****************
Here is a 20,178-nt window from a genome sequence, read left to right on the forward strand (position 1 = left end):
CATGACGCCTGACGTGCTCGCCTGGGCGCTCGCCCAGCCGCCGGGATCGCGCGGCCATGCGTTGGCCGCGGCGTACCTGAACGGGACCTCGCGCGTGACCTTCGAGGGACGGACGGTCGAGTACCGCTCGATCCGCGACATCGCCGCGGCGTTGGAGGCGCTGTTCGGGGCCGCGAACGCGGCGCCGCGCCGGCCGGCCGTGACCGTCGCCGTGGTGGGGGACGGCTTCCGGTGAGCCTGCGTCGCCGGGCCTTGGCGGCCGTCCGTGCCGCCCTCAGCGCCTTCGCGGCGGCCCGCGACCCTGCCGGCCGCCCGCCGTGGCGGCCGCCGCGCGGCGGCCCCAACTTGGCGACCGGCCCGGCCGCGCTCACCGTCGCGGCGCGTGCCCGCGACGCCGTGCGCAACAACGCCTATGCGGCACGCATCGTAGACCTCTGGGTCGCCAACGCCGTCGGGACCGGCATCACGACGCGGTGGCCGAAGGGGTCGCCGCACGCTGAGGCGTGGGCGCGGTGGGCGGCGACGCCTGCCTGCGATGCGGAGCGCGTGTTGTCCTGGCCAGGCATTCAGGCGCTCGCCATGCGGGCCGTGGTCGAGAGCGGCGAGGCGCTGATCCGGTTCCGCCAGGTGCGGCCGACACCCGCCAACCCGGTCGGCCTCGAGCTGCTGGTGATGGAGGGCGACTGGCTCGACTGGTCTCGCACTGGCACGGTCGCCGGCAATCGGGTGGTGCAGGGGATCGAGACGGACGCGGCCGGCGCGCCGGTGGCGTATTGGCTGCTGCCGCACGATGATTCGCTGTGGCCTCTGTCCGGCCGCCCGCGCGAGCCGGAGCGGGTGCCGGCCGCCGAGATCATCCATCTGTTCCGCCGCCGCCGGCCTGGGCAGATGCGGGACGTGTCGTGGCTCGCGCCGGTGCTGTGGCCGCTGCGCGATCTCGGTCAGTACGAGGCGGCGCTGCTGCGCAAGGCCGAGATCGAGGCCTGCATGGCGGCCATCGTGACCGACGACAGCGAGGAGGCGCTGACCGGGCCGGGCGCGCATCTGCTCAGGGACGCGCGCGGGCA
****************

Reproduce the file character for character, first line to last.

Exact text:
Here is a 20,178-nt window from a genome sequence, read left to right on the forward strand (position 1 = left end):
CATGACGCCTGACGTGCTCGCCTGGGCGCTCGCCCAGCCGCCGGGATCGCGCGGCCATGCGTTGGCCGCGGCGTACCTGAACGGGACCTCGCGCGTGACCTTCGAGGGACGGACGGTCGAGTACCGCTCGATCCGCGACATCGCCGCGGCGTTGGAGGCGCTGTTCGGGGCCGCGAACGCGGCGCCGCGCCGGCCGGCCGTGACCGTCGCCGTGGTGGGGGACGGCTTCCGGTGAGCCTGCGTCGCCGGGCCTTGGCGGCCGTCCGTGCCGCCCTCAGCGCCTTCGCGGCGGCCCGCGACCCTGCCGGCCGCCCGCCGTGGCGGCCGCCGCGCGGCGGCCCCAACTTGGCGACCGGCCCGGCCGCGCTCACCGTCGCGGCGCGTGCCCGCGACGCCGTGCGCAACAACGCCTATGCGGCACGCATCGTAGACCTCTGGGTCGCCAACGCCGTCGGGACCGGCATCACGACGCGGTGGCCGAAGGGGTCGCCGCACGCTGAGGCGTGGGCGCGGTGGGCGGCGACGCCTGCCTGCGATGCGGAGCGCGTGTTGTCCTGGCCAGGCATTCAGGCGCTCGCCATGCGGGCCGTGGTCGAGAGCGGCGAGGCGCTGATCCGGTTCCGCCAGGTGCGGCCGACACCCGCCAACCCGGTCGGCCTCGAGCTGCTGGTGATGGAGGGCGACTGGCTCGACTGGTCTCGCACTGGCACGGTCGCCGGCAATCGGGTGGTGCAGGGGATCGAGACGGACGCGGCCGGCGCGCCGGTGGCGTATTGGCTGCTGCCGCACGATGATTCGCTGTGGCCTCTGTCCGGCCGCCCGCGCGAGCCGGAGCGGGTGCCGGCCGCCGAGATCATCCATCTGTTCCGCCGCCGCCGGCCTGGGCAGATGCGGGACGTGTCGTGGCTCGCGCCGGTGCTGTGGCCGCTGCGCGATCTCGGTCAGTACGAGGCGGCGCTGCTGCGCAAGGCCGAGATCGAGGCCTGCATGGCGGCCATCGTGACCGACGACAGCGAGGAGGCGCTGACCGGGCCGGGCGCGCATCTGCTCAGGGACGCGCGCGGGCA